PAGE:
Four of the 15 local doctors on the list — Wimmer, radiologist Dr. Julie Hausmann, nephrologist Dr. Albert Kadri and radiologist Dr. Brigitte Ala — are flagged on the College of Physicians and Surgeons website. Wimmer’s and Hausmann’s practices are limited to their specialties, possibly because they both trained in a foreign country, the United States, and are relatively new here. There is no indication of concern.

Windsor doctor charged OHIP $2 million; Chatham doctor billed $4 million© Dan Janisse The exterior of InMedic Pain Management Centres at 13158 Tecumseh Rd E in Tecumseh is shown on Friday, July 12, 2019.

Kadri is flagged for having his privileges at Windsor Regional Hospital suspended last year. He still practises at his Windsor Regional Kidney Care Centre on Ouellette Avenue and is appealing his suspension to an external tribunal called the Health Professions Appeal and Review Board. The hearing is expected this year.

In a very public feud over patient care policy, the hospital has called Kadri’s behaviour “inappropriate” and “disruptive.” The hospital also alleged Kadri billed OHIP for patient treatment even when he was not the nephrologist on call, which he refuted.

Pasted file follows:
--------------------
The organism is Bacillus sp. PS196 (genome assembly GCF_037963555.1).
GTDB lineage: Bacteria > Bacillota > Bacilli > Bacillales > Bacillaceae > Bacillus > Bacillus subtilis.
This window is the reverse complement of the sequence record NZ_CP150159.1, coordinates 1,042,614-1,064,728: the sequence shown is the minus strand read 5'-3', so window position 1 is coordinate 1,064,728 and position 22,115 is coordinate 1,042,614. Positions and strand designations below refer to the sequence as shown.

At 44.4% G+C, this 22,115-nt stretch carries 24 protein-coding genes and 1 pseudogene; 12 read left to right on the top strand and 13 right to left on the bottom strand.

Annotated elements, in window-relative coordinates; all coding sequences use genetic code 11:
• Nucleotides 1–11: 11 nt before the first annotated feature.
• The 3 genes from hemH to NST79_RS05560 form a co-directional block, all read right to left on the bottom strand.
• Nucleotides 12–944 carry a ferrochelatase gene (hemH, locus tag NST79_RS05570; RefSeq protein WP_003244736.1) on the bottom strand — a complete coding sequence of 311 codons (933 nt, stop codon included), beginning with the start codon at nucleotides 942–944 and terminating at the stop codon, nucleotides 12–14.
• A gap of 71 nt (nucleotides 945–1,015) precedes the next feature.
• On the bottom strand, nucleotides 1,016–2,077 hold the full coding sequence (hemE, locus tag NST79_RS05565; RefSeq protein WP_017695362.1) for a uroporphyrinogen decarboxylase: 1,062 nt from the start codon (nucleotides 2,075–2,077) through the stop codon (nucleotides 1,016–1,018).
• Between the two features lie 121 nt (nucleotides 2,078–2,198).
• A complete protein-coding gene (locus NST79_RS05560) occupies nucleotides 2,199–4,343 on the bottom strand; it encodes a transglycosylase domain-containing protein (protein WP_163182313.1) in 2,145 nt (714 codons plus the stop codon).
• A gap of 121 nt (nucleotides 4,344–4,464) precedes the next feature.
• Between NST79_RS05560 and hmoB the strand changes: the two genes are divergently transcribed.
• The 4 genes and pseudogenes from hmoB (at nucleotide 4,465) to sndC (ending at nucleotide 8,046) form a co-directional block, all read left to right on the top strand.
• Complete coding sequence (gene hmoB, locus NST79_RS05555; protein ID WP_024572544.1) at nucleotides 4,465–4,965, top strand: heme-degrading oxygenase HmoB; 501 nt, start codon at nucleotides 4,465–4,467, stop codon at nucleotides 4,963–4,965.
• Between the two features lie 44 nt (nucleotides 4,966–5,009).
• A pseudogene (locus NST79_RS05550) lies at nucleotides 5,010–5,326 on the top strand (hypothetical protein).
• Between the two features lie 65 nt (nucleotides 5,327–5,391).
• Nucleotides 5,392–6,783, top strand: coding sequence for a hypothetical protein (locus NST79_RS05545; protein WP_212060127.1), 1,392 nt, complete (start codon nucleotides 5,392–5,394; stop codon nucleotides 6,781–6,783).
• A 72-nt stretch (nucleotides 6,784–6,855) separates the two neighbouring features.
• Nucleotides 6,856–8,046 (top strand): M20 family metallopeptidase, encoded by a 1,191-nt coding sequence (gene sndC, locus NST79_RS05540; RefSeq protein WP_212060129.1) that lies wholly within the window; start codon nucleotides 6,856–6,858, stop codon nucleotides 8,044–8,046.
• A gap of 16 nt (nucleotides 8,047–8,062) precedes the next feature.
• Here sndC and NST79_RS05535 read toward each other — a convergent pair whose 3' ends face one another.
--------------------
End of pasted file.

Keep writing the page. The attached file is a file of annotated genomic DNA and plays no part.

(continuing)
Kadri has charged that he was unfairly targeted because he would not fall in line with changes to billing and patient care policies. He is also suing the hospital over unrelated alleged plagiarism.

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Most private insurance companies follow suit. So, I can bill 000 dollars…it wouldn’t matter. Just think about a hypoyhetical average neurosurgeon in ny who is pulling in 2 million dollars from his hospital now his bonus from Thus this doctor ’s total income is about 4 million dollars.